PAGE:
I think it’s pretty similar. I’ve lived in LA, where people are clownishly ridiculous and precious about their kids. And then I moved to London where it’s the same deal. The cool thing I’m happy about is that my wife and I had three kids in a row, which removes all that preciousness. It’s not, ‘Well I make my own child’s food.’ If they eat cat shit with a cigarette sticking out of it off the road, we’re like, ‘Great! That was lunch!’

When you have too many kids and they overrun the house, you drop all that stuff and that’s been good for us, but bad for them. We let them eat feline fecal matter off the road.

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Is there a different role carved out for fathers in the UK?
There’s been a homogenization of Western culture and globalization. I have not been able to pinpoint in between London parenting and LA parenting. Keep in mind, I’m not talking about a suburb of Evansville, Indiana and a suburb of Birmingham, England. That I can’t speak to because I’m a cosmopolitan asshole.

Does the awareness of class play into the parenting experience in England?
In the UK, what’s nice is people are more cognizant of that on the surface. In the U.S., people will pretend that doesn’t exist as much. I think it might be psychological healthier in the UK. I really like the fact that there is a royal family. I think, obviously, that it’s ridiculous, but it’s good that on your money there are these pictures of people who are just born into wealth. I think that’s a good reminder that the deck is totally stacked. Once you acknowledge that, you really can transcend it.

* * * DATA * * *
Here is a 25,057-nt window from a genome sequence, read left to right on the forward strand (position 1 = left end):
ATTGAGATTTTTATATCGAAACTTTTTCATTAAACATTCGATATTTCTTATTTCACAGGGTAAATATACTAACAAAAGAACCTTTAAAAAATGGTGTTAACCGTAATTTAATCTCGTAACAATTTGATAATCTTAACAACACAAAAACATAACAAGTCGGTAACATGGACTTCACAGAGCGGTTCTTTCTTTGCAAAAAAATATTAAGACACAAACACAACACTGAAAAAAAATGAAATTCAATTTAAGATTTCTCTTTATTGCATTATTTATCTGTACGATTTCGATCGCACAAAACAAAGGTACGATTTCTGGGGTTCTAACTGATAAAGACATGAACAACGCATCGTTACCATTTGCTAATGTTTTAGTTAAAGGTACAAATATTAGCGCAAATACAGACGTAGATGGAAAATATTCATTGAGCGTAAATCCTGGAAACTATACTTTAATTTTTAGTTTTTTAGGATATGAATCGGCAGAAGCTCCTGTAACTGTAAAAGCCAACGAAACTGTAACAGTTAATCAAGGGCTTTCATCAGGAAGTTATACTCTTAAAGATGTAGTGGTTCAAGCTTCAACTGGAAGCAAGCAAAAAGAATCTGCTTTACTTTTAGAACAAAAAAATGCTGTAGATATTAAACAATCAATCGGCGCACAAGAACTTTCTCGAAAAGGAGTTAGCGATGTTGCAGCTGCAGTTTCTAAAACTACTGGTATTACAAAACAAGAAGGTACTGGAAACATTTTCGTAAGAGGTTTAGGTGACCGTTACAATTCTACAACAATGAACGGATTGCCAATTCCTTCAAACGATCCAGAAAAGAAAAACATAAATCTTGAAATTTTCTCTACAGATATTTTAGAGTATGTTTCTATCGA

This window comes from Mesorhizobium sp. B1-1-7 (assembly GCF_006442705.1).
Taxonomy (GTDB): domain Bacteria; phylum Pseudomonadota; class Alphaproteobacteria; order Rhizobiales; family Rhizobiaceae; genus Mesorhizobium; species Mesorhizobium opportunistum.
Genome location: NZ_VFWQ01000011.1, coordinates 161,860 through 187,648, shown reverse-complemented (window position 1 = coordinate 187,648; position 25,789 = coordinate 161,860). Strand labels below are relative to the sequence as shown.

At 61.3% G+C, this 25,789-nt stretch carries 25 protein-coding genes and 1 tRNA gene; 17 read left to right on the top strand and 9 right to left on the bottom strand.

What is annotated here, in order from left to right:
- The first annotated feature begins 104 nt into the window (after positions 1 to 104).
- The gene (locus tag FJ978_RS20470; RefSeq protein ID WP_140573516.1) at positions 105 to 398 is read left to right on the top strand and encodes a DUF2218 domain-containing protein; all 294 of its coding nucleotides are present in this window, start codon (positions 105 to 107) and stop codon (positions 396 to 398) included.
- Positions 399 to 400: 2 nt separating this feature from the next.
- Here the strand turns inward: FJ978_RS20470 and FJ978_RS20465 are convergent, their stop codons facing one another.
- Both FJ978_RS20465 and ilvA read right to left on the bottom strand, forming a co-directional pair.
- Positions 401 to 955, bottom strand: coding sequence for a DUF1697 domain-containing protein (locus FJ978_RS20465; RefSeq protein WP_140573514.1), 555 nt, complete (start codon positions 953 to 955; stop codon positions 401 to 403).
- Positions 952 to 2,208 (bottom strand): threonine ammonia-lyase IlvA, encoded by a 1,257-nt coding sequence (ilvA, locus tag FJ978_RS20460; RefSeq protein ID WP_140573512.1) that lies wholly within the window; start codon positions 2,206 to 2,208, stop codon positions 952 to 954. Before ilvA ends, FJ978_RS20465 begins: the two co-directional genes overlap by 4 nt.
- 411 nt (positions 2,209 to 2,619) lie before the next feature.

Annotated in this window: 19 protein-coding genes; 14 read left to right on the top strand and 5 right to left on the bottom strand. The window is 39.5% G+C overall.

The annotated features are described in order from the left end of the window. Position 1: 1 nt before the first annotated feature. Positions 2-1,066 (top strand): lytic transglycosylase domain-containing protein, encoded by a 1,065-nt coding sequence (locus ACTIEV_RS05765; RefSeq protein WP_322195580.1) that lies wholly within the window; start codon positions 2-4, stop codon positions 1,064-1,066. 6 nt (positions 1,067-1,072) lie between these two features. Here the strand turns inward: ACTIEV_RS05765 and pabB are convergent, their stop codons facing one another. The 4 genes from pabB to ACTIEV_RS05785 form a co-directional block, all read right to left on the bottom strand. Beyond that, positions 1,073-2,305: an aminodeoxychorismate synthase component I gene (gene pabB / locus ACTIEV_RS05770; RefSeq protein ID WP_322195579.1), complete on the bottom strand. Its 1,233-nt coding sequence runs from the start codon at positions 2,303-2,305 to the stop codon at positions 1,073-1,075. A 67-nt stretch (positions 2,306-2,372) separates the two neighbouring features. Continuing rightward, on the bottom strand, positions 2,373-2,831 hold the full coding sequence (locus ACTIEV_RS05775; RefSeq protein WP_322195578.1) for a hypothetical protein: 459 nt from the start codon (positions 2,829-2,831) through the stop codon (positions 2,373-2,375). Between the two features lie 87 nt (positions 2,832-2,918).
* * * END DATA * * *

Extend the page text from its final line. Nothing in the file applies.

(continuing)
In America it’s, ‘There’s not a problem! Anybody can do anything!’ Which is a horrible cripplingly lie. In the UK, they’re more aware of it. It’s like, ‘No. No one can do anything.’ Once you accept that, then you realize you really can.

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Catastrophe is about family and money is part of that. To what degree do you see it as your responsibility as a man to be a provider?
I do feel like I should provide even though I feel like I shouldn’t feel that way even though I absolutely totally do. Once you have kids, it gets weird. My wife, she’s an amazing woman who I fell in love with because of her personality, her dynamism, her creativity, and her love for her own career. But whoops—biology dictates that the babies grow in her body. So her career has been torpedoed while mine’s been ascendant in the last few years and that’s a big dynamic in my real life marriage that we struggle with.

What I think that’s good about being married now is that you can talk about it. Like you and your spouse can say, ‘Hey, here’s an interesting problem’ because we’re being lead to or being railroaded into these traditional gender roles. At least we’re talking about it. And yeah, we try to do that with Catastrophe.

Do you think talking about it creates a happy home? Or is there a chance that we were better off when we just played a gendered game of make-believe?
What I like about being married to a woman—and here’s a sexist thing that I deeply believe is that women have a large number of words they have to say each day or they’ll die. There’s a bigger quota of words that has to come out of their mouths to say than men have. And what’s good about my marriage is I learned, ‘Hey, what if I said more? What if I said how I feel?’

It turns out that is a good idea. And that’s why it’s good for me to live in a house with a woman—preferably my wife—and learn from her good emotional health and stuff.